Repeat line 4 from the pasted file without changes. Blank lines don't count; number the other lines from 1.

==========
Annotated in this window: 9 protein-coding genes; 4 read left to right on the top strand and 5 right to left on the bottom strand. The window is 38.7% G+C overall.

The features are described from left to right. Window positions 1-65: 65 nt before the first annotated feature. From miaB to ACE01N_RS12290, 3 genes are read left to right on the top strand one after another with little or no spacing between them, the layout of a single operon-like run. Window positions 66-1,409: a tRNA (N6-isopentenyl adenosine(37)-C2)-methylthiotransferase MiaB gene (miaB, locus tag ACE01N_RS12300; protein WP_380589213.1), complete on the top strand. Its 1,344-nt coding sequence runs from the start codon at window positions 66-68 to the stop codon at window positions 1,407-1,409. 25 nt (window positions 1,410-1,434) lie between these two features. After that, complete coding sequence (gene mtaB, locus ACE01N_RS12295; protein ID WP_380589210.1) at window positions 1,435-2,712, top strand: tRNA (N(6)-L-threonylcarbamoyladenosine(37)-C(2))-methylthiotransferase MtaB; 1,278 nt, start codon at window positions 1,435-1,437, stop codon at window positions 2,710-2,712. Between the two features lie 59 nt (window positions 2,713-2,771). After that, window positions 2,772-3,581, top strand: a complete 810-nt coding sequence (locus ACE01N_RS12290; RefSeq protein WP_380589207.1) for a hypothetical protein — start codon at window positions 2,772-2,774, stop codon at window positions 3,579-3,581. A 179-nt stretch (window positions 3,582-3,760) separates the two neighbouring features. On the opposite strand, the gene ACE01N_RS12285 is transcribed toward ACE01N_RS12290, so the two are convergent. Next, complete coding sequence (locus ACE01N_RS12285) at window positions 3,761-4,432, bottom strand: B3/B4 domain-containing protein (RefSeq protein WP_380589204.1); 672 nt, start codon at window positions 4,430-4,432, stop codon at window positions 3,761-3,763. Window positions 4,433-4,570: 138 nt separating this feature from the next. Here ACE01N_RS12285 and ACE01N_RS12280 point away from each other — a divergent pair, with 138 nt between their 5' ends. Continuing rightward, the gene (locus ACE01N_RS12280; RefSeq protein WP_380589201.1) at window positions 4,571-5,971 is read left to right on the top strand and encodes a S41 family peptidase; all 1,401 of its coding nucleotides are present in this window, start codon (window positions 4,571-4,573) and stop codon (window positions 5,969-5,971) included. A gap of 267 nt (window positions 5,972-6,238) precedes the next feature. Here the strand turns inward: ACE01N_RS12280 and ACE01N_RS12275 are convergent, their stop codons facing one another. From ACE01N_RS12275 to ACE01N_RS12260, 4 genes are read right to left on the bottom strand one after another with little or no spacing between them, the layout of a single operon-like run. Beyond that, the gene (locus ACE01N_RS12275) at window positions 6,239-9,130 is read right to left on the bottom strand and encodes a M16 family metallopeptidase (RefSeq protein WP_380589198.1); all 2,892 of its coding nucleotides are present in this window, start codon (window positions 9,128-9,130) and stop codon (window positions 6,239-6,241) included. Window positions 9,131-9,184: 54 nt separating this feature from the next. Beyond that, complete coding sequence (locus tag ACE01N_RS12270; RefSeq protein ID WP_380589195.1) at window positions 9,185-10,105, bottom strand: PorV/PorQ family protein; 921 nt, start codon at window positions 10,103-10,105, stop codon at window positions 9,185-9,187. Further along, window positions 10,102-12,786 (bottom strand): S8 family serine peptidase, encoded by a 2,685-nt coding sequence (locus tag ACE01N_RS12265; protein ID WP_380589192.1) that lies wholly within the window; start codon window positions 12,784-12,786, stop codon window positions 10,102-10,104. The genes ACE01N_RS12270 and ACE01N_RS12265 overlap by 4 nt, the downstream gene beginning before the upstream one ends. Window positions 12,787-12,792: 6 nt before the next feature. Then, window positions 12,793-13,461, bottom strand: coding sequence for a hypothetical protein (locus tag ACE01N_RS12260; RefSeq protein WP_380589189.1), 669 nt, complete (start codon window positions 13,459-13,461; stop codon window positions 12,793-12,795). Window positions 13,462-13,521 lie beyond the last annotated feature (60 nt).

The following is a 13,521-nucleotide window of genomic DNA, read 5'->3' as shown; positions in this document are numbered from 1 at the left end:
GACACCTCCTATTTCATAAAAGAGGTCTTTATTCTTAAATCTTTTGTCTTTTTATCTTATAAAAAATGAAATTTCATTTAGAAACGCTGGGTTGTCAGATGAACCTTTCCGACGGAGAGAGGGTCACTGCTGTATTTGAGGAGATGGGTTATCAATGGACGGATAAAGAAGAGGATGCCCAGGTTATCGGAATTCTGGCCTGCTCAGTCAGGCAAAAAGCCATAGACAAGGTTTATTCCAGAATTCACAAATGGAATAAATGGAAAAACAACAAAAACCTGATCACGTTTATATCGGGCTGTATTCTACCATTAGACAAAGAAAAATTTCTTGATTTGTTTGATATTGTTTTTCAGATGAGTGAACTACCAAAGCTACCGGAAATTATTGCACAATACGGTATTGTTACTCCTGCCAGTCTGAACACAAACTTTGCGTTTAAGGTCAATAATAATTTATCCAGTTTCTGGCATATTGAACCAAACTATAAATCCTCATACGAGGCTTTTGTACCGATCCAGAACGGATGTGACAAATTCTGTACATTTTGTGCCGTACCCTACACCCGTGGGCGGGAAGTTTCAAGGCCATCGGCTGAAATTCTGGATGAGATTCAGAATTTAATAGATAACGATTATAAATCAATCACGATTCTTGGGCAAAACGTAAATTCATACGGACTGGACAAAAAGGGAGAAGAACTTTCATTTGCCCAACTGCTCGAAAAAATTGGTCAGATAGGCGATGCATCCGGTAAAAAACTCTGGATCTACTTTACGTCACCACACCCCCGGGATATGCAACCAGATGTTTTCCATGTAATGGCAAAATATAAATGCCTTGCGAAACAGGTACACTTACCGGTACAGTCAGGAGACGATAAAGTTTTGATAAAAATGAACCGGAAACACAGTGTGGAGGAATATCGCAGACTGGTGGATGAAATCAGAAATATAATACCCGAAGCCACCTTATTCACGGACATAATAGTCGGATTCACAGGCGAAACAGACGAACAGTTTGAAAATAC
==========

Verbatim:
GACACCTCCTATTTCATAAAAGAGGTCTTTATTCTTAAATCTTTTGTCTTTTTATCTTATAAAAAATGAAATTTCATTTAGAAACGCTGGGTTGTCAGATGAACCTTTCCGACGGAGAGAGGGTCACTGCTGTATTTGAGGAGATGGGTTATCAATGGACGGATAAAGAAGAGGATGCCCAGGTTATCGGAATTCTGGCCTGCTCAGTCAGGCAAAAAGCCATAGACAAGGTTTATTCCAGAATTCACAAATGGAATAAATGGAAAAACAACAAAAACCTGATCACGTTTATATCGGGCTGTATTCTACCATTAGACAAAGAAAAATTTCTTGATTTGTTTGATATTGTTTTTCAGATGAGTGAACTACCAAAGCTACCGGAAATTATTGCACAATACGGTATTGTTACTCCTGCCAGTCTGAACACAAACTTTGCGTTTAAGGTCAATAATAATTTATCCAGTTTCTGGCATATTGAACCAAACTATAAATCCTCATACGAGGCTTTTGTACCGATCCAGAACGGATGTGACAAATTCTGTACATTTTGTGCCGTACCCTACACCCGTGGGCGGGAAGTTTCAAGGCCATCGGCTGAAATTCTGGATGAGATTCAGAATTTAATAGATAACGATTATAAATCAATCACGATTCTTGGGCAAAACGTAAATTCATACGGACTGGACAAAAAGGGAGAAGAACTTTCATTTGCCCAACTGCTCGAAAAAATTGGTCAGATAGGCGATGCATCCGGTAAAAAACTCTGGATCTACTTTACGTCACCACACCCCCGGGATATGCAACCAGATGTTTTCCATGTAATGGCAAAATATAAATGCCTTGCGAAACAGGTACACTTACCGGTACAGTCAGGAGACGATAAAGTTTTGATAAAAATGAACCGGAAACACAGTGTGGAGGAATATCGCAGACTGGTGGATGAAATCAGAAATATAATACCCGAAGCCACCTTATTCACGGACATAATAGTCGGATTCACAGGCGAAACAGACGAACAGTTTGAAAATAC